As JBJSKJ mentions, they may wish to change later down the road as some people tend to do. I got out of retail, where I enjoyed working with people and helping out customers find what they needed to do their projects as well as to help people get their cars repaired properly without needless work being done or them being overcharged. After that I went into working with my hands, because even when I was managing an auto parts and service store, I was always a hands on manager and wouldn't ask anyone to do any task I wouldn't do myself.

Part of the reason why I suggest the tests and handbook route first is to see if they have motivation on their own to figure this out once you give them the online and other tools needed. If they come to you and say "Wow, I really think this or that area is interesting", or if they seem enthusiastic that they seem well-suited for another area of professions, that's a good sign. If they don't seem motivated to take any of the tests or just don't want to get involved in the process, then I would think that there's an underlying issue that would be helped by a career counselor. That's what you can be looking into while they are doing the other activities. They may be apprehensive about the state of the world right now and the U.S. in particular. There may be other reasons, even down to that they won't be in the familiar school environment (especially since they're already experiencing that now) anymore and they're nervous about that. There are a whole host of possibilities, including a possible undiagnosed learning, sensory or other disability that may be affecting them, or not. There could even be a undiagnosed physical or dietary issue they don't know about that could be leading to confusion or inability to concentrate on their schoolwork to begin with. Have they had their eyes and hearing checked recently, for example? They could even have a speech or auditory discrimination issue that nobody knows about or realizes (or not).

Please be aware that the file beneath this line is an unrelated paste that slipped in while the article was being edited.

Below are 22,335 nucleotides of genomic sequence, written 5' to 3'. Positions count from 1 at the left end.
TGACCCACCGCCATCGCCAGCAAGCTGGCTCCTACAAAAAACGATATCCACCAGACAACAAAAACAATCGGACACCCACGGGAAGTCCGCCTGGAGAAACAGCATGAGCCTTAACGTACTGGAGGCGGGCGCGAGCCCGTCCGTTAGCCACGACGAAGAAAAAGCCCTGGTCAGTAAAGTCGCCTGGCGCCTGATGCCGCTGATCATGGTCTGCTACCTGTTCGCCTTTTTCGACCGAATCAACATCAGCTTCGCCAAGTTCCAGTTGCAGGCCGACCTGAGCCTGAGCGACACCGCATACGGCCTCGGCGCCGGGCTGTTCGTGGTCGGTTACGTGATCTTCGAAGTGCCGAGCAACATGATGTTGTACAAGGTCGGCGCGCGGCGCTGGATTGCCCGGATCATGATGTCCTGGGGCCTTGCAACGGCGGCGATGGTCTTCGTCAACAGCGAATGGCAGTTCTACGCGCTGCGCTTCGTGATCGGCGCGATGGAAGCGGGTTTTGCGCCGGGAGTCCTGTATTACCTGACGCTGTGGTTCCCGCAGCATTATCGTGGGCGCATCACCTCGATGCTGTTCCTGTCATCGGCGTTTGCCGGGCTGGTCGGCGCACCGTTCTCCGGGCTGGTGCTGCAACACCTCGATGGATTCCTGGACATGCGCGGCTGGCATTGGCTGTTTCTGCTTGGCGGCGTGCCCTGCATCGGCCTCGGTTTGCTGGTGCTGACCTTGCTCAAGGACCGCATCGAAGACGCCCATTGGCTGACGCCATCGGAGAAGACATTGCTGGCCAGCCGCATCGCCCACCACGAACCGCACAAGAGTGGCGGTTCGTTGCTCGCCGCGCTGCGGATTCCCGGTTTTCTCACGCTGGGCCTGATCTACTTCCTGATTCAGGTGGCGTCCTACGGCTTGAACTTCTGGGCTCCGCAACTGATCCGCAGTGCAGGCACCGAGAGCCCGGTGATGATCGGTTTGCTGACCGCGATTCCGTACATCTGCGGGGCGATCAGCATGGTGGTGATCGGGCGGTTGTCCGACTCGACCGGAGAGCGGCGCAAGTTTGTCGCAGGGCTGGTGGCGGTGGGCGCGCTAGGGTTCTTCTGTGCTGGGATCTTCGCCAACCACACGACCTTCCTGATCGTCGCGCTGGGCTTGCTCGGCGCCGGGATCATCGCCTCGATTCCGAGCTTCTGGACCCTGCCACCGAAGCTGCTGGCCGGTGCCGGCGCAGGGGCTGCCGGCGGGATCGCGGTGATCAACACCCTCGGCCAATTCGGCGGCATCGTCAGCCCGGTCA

But then, also as "JBJSKJ" mentions, it's not imperative that they set their sights on one life goal yet. It's great for people that know what they want to do or who they wish to be or to achieve starting from a young age, but many people aren't like that and our opinions and outlook changes over time and a career that appealed to us years ago may not be what we're looking for now, re: my move from retail to manufacturing. Don't get me wrong, I still love ethical retail work, but it doesn't fit me as well these days.

Again, best of luck to you both!